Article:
Beta Muscae

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Beta Muscae
Diagram showing star positions and boundaries of the Musca constellation and its surroundings
Cercle rouge 100%.svg
Location of β Musca (circled)
Observation data
Epoch J2000.0      Equinox J2000.0 (ICRS)
Constellation Musca
Right ascension  12h 46m 16.80410s[1]
Declination –68° 06′ 29.2164″[1]
Apparent magnitude (V) 3.05 (3.51 + 4.01)[2]
Characteristics
Spectral type B2 V + B3 V[2]
U−B color index –0.766[3]
B−V color index –0.198[3]
Astrometry
Radial velocity (Rv)+42[4] km/s
Proper motion (μ) RA: –41.97[1] mas/yr
Dec.: –8.89[1] mas/yr
Parallax (π)9.55 ± 0.41[1] mas
Distance340 ± 10 ly
(105 ± 4 pc)
Absolute magnitude (MV)−2.06[5]
Orbit[6]
Period (P)194.28 yr
Semi-major axis (a)0.969″
Eccentricity (e)0.598
Inclination (i)37.1°
Longitude of the node (Ω)349.4°
Periastron epoch (T)1857.50
Argument of periastron (ω)
(secondary)
209.0°
Details
β Mus A
Mass7.35[7] M
Luminosity1,892[5] L
Age15.1 ± 1.2[8] Myr
β Mus B
Mass6.40[7] M
Other designations
β Mus, CPD-67 2064, HD 110879, HIP 62322, HR 4844, SAO 252019.[9]
Database references
SIMBADdata

Beta Muscae, Latinized from β Muscae, is a binary star in the southern circumpolar constellation of Musca. With a combined apparent visual magnitude of 3.07,[2] it is the second brightest star (or star system) in the constellation. Judging by the parallax results, it is located at a distance of roughly 340 ± 13 light-years (105 ± 4 parsecs) from the Earth.[1]

This is a binary star system with a period of about 194 years at an orbital eccentricity of 0.6.[6] As of 2007, the two stars had an angular separation of 1.206 arcseconds at a position angle of 35°.[7] The components are main sequence stars of similar size and appearance. The primary component, β Muscae A, has an apparent magnitude of 3.51, a stellar classification of B2 V,[2] and about 7.35 times the Sun's mass.[7] The secondary component, β Muscae B, has an apparent magnitude of 4.01, a stellar classification of B3 V,[2] and is about 6.40 times the mass of the Sun.[7]

This is a confirmed member of the Scorpius-Centaurus Association,[2][7] which is a group of stars with similar ages, locations, and trajectories through space, implying that they formed together in the same molecular cloud. Beta Muscae is considered a runaway star system as it has a high peculiar velocity of 43.9 km s−1 relative to the normal galactic rotation. Runaway stars can be produced through several means, such as through an encounter with another binary star system. Binary systems form a relatively small fraction of the total population of runaway stars.[10]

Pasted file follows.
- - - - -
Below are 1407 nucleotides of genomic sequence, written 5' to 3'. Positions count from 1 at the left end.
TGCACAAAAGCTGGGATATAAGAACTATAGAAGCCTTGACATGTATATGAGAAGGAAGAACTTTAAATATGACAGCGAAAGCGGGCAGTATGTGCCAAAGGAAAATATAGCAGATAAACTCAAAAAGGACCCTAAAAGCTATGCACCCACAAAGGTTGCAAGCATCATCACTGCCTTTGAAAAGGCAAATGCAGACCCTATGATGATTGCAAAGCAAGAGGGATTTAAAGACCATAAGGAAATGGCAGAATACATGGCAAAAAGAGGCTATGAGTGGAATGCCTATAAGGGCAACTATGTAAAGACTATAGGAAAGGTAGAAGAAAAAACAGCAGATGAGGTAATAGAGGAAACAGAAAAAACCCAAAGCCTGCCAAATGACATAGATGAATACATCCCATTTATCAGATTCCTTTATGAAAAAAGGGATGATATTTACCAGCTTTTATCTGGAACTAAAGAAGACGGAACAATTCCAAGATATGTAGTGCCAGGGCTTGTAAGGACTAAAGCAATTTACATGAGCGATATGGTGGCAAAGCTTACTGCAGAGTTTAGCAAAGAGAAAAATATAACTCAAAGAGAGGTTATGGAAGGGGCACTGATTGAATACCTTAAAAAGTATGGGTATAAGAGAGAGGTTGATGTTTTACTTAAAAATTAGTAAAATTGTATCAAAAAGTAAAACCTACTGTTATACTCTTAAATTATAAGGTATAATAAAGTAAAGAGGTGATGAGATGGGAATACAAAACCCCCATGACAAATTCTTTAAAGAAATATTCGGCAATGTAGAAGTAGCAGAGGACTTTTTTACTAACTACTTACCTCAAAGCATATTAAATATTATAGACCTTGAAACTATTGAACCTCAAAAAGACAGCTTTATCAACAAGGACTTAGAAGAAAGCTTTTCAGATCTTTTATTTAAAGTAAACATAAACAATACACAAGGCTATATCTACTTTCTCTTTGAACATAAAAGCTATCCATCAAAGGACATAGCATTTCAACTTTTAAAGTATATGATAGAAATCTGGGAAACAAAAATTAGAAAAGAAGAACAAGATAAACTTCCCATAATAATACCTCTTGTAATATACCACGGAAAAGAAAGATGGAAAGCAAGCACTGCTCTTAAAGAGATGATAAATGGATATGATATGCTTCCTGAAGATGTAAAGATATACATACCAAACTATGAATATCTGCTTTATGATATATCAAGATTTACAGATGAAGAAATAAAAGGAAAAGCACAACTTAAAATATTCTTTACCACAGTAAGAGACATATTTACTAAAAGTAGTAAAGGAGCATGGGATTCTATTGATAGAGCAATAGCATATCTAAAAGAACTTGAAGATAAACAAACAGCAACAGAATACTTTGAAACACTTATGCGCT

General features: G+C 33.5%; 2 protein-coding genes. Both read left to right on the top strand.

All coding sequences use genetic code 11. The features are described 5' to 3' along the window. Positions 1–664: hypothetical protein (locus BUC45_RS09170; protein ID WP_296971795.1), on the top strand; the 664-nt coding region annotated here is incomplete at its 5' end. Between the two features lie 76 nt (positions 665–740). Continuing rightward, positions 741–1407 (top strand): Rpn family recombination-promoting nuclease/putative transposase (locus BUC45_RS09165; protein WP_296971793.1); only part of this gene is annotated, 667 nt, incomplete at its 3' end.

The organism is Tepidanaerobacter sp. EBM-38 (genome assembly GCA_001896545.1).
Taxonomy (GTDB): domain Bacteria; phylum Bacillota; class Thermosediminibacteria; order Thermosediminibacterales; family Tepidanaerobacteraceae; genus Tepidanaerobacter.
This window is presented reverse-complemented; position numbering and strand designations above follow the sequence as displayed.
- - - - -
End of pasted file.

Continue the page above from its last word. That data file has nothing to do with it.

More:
References[edit]

  1. ^ a b c d e f van Leeuwen, F. (November 2007), "Validation of the new Hipparcos reduction", Astronomy and Astrophysics, 474 (2): 653–664, arXiv:0708.1752, Bibcode:2007A&A...474..653V, doi:10.1051/0004-6361:20078357
  2. ^ a b c d e f Eggleton, P. P.; Tokovinin, A. A. (September 2008), "A catalogue of multiplicity among bright stellar systems", Monthly Notices of the Royal Astronomical Society, 389 (2): 869–879, arXiv:0806.2878, Bibcode:2008MNRAS.389..869E, doi:10.1111/j.1365-2966.2008.13596.x
  3. ^ a b Gutierrez-Moreno, Adelina; Moreno, Hugo (June 1968), "A Photometric Investigation of the Scorpio-Centaurus Association", Astrophysical Journal Supplement, 15: 459, Bibcode:1968ApJS...15..459G, doi:10.1086/190168
  4. ^ Wilson, Ralph Elmer (1953). General Catalogue of Stellar Radial Velocities. Washington: Carnegie Institution of Washington. Bibcode:1953GCRV..C......0W.
  5. ^ a b Anderson, E.; Francis, Ch. (2012), "XHIP: An extended hipparcos compilation", Astronomy Letters, 38 (5): 331, arXiv:1108.4971, Bibcode:2012AstL...38..331A, doi:10.1134/S1063773712050015.
  6. ^ a b "Sixth Catalog of Orbits of Visual Binary Stars", U.S. Naval Observatory, retrieved 2008-06-22
  7. ^ a b c d e f Kouwenhoven, M. B. N.; Brown, A. G. A.; Portegies Zwart, S. F.; Kaper, L. (October 2007), "The primordial binary population. II. Recovering the binary population for intermediate mass stars in Scorpius OB2", Astronomy and Astrophysics, 474 (1): 77–104, arXiv:0707.2746, Bibcode:2007A&A...474...77K, doi:10.1051/0004-6361:20077719
  8. ^ Tetzlaff, N.; Neuhäuser, R.; Hohle, M. M. (January 2011), "A catalogue of young runaway Hipparcos stars within 3 kpc from the Sun", Monthly Notices of the Royal Astronomical Society, 410 (1): 190–200, arXiv:1007.4883, Bibcode:2011MNRAS.410..190T, doi:10.1111/j.1365-2966.2010.17434.x
  9. ^ "CCDM J12463-6806AB -- Double or multiple star", SIMBAD, Centre de Données astronomiques de Strasbourg, retrieved 2012-01-20
  10. ^ Hoogerwerf, R.; de Bruijne, J. H. J.; de Zeeuw, P. T. (January 2001), "On the origin of the O and B-type stars with high velocities. II. Runaway stars and pulsars ejected from the nearby young stellar groups", Astronomy and Astrophysics, 365: 49–77, arXiv:astro-ph/0010057, Bibcode:2001A&A...365...49H, doi:10.1051/0004-6361:20000014

External links[edit]

  • Kaler, James B., "Beta Muscae", Stars, University of Illinois, retrieved 2012-01-20